Like the Super Soaker CPS 1500, the Super Soaker Monster (2001) remains also one of my all-time favourite water blasters. The smallest of the “Monster” series of Super Soaker water blasters, the Super Soaker Monster (2001) is actually my preferred one of the three. Evolving (or, more accurately, devolving) into the Super Soaker CPS 4100 for 2002, the Super Soaker Monster (2001) has a great design and provides solid performance. Interestingly, it is because Hasbro/Larami decided to create a smaller “Monster-class” water blaster that the original Super Soaker Monster ended up being renamed as the Super Soaker Monster X. However, it also has some traits that could have been improved upon. Unfortunately, also like Super Soaker CPS 1500, the Super Soaker Monster (2001) evolution line ended all too soon.
The Super Soaker Monster (2001) was sold in black and grey “Monster Series”-themed Super Soaker packaging. Considering the Monster (2001) water blaster is even longer than a Super Soaker CPS 2700, it should come as no surprise that the box for the Monster (2001) is large with reinforced side panels and a large base to allow the box to keep the water blaster upright while on store shelves. Easily visible at first glance are the Monster (2001)’s nozzle selector with 4 nozzle settings, a fast-fill port, its top shoulder strap and carry handle, reservoir fill cap, fully tracked pump, and an interesting indent on the body of the water blaster for permitting one to see its cylindrical CPS chamber expand and contract when in use. Despite the size of the packaging, the Monster (2001) is mounted within the box in such a way that its full side profile is visible, though trying to feel the trigger-grip area while the water blaster is still in the box does not work so well.
The back of the box does a good job highlighting the Monster (2001)’s various features. From its four-option nozzle selector to its fast-fill port, fast-fill device, and shoulder strap. There are also some stepwise instructions on how the fast-fill process works. Of course, why look merely at pictures when one has the actual water blaster available, so…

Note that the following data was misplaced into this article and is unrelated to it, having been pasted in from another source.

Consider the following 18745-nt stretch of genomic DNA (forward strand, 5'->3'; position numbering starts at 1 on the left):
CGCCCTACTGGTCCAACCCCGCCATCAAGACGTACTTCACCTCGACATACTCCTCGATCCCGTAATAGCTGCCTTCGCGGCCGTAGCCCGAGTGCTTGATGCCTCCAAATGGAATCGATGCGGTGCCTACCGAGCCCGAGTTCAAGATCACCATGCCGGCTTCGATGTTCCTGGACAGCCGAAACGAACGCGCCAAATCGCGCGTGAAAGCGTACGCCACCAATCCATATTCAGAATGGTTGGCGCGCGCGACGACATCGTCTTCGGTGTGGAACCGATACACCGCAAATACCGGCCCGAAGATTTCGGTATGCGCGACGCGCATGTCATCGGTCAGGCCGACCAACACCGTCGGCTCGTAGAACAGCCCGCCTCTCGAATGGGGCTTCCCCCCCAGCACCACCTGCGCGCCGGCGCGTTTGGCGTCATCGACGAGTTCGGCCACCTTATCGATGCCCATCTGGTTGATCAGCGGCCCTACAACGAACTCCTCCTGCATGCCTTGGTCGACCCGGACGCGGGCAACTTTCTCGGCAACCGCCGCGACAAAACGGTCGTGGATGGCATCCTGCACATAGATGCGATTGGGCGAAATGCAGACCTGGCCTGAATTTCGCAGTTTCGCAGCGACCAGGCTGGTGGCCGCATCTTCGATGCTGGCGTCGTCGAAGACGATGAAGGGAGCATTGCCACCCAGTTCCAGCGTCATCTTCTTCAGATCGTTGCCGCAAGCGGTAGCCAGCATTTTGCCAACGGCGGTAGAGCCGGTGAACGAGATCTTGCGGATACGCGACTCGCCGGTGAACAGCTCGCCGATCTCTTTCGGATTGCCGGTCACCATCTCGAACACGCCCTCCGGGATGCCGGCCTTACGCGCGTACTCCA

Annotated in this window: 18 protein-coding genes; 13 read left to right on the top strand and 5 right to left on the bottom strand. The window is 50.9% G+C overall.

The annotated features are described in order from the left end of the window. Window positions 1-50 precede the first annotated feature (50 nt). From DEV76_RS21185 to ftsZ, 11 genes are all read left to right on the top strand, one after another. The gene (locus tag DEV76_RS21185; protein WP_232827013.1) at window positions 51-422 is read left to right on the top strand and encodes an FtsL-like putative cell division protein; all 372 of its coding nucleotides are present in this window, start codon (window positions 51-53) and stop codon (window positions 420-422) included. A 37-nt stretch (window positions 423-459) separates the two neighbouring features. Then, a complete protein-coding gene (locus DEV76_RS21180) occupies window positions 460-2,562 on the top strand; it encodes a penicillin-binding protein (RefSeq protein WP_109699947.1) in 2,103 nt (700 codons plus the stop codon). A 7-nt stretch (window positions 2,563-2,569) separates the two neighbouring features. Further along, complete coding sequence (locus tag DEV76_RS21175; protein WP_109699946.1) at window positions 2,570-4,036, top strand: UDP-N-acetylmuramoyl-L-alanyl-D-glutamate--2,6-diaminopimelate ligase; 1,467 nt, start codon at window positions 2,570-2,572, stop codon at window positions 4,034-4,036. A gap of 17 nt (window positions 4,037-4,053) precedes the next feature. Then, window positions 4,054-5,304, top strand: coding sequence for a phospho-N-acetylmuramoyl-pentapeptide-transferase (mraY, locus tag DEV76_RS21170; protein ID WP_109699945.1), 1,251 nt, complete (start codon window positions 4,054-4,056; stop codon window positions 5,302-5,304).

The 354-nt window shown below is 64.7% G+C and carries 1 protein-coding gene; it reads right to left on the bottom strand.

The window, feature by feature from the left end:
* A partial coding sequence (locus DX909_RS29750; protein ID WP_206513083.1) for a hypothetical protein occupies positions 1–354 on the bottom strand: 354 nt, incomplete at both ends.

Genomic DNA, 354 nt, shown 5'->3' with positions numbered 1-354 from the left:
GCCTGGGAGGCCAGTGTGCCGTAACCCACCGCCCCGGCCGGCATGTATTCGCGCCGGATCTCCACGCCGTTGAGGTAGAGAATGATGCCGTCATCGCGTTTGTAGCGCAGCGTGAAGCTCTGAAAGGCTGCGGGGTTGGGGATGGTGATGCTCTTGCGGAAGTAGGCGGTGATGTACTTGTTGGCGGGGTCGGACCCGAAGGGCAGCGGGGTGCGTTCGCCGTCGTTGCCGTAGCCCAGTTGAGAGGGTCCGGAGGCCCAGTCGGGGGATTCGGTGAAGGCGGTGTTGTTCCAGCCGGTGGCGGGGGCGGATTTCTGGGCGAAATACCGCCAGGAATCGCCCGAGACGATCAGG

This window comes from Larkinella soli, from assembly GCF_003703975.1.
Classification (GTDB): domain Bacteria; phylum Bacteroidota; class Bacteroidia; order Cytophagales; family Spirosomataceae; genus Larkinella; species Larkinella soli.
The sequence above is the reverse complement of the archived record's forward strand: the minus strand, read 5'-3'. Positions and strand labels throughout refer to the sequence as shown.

Free from its packaging, the full essence of the Super Soaker Monster (2001) comes into view. While the shortest of the Monster-series, the Monster (2001) is actually quite long compared to most other water blasters. It presently ranks as the 10th longest water blaster in the iSoaker.com database, beating out even the Nerf Super Soaker Hydro Cannon. The Super Soaker CPS 4100 measured in slightly shorter, though it is unclear why (perhaps the shape of the reservoir which looks slightly chubbier than the Monster (2001)?). Picking up the Monster (2001), one feels it has a decent weight. In terms of power and capacity, it is best compared with a Super Soaker CPS 1000. Comparing dry-weights, the Monster (2001) is over 700g (~26oz.) heavier than the CPS 1000. The Monster (2001) is also nearly 20cm (~7″) longer, but actually carries slightly less water in both its reservoir and pressure chamber.